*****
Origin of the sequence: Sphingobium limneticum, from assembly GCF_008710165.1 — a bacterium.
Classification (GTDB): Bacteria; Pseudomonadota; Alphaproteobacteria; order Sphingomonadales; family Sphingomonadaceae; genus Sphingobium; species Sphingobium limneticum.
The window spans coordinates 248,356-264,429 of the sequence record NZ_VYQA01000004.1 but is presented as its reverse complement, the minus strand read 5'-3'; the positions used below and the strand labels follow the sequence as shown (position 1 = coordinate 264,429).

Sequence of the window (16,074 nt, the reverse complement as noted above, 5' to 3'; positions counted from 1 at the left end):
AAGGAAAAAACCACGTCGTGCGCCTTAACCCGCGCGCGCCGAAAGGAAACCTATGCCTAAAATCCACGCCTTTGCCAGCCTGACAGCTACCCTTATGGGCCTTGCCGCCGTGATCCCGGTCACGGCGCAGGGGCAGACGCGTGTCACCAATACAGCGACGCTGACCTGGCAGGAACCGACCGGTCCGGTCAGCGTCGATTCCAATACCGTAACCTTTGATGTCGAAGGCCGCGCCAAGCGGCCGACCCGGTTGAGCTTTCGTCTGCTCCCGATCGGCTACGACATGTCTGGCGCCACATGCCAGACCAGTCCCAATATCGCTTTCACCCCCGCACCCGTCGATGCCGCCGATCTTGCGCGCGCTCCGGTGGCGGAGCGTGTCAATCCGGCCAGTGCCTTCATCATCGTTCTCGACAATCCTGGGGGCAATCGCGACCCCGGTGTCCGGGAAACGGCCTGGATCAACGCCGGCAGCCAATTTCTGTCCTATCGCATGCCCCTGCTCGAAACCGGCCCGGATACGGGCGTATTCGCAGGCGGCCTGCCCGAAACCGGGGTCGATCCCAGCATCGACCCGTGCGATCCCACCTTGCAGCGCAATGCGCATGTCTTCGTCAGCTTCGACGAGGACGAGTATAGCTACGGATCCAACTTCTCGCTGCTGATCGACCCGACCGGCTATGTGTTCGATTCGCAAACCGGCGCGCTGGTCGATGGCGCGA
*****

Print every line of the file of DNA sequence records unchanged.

Origin of the sequence: Sphingobium limneticum, from assembly GCF_008710165.1 — a bacterium.
Classification (GTDB): Bacteria; Pseudomonadota; Alphaproteobacteria; order Sphingomonadales; family Sphingomonadaceae; genus Sphingobium; species Sphingobium limneticum.
The window spans coordinates 248,356-264,429 of the sequence record NZ_VYQA01000004.1 but is presented as its reverse complement, the minus strand read 5'-3'; the positions used below and the strand labels follow the sequence as shown (position 1 = coordinate 264,429).

Sequence of the window (16,074 nt, the reverse complement as noted above, 5' to 3'; positions counted from 1 at the left end):
AAGGAAAAAACCACGTCGTGCGCCTTAACCCGCGCGCGCCGAAAGGAAACCTATGCCTAAAATCCACGCCTTTGCCAGCCTGACAGCTACCCTTATGGGCCTTGCCGCCGTGATCCCGGTCACGGCGCAGGGGCAGACGCGTGTCACCAATACAGCGACGCTGACCTGGCAGGAACCGACCGGTCCGGTCAGCGTCGATTCCAATACCGTAACCTTTGATGTCGAAGGCCGCGCCAAGCGGCCGACCCGGTTGAGCTTTCGTCTGCTCCCGATCGGCTACGACATGTCTGGCGCCACATGCCAGACCAGTCCCAATATCGCTTTCACCCCCGCACCCGTCGATGCCGCCGATCTTGCGCGCGCTCCGGTGGCGGAGCGTGTCAATCCGGCCAGTGCCTTCATCATCGTTCTCGACAATCCTGGGGGCAATCGCGACCCCGGTGTCCGGGAAACGGCCTGGATCAACGCCGGCAGCCAATTTCTGTCCTATCGCATGCCCCTGCTCGAAACCGGCCCGGATACGGGCGTATTCGCAGGCGGCCTGCCCGAAACCGGGGTCGATCCCAGCATCGACCCGTGCGATCCCACCTTGCAGCGCAATGCGCATGTCTTCGTCAGCTTCGACGAGGACGAGTATAGCTACGGATCCAACTTCTCGCTGCTGATCGACCCGACCGGCTATGTGTTCGATTCGCAAACCGGCGCGCTGGTCGATGGCGCGA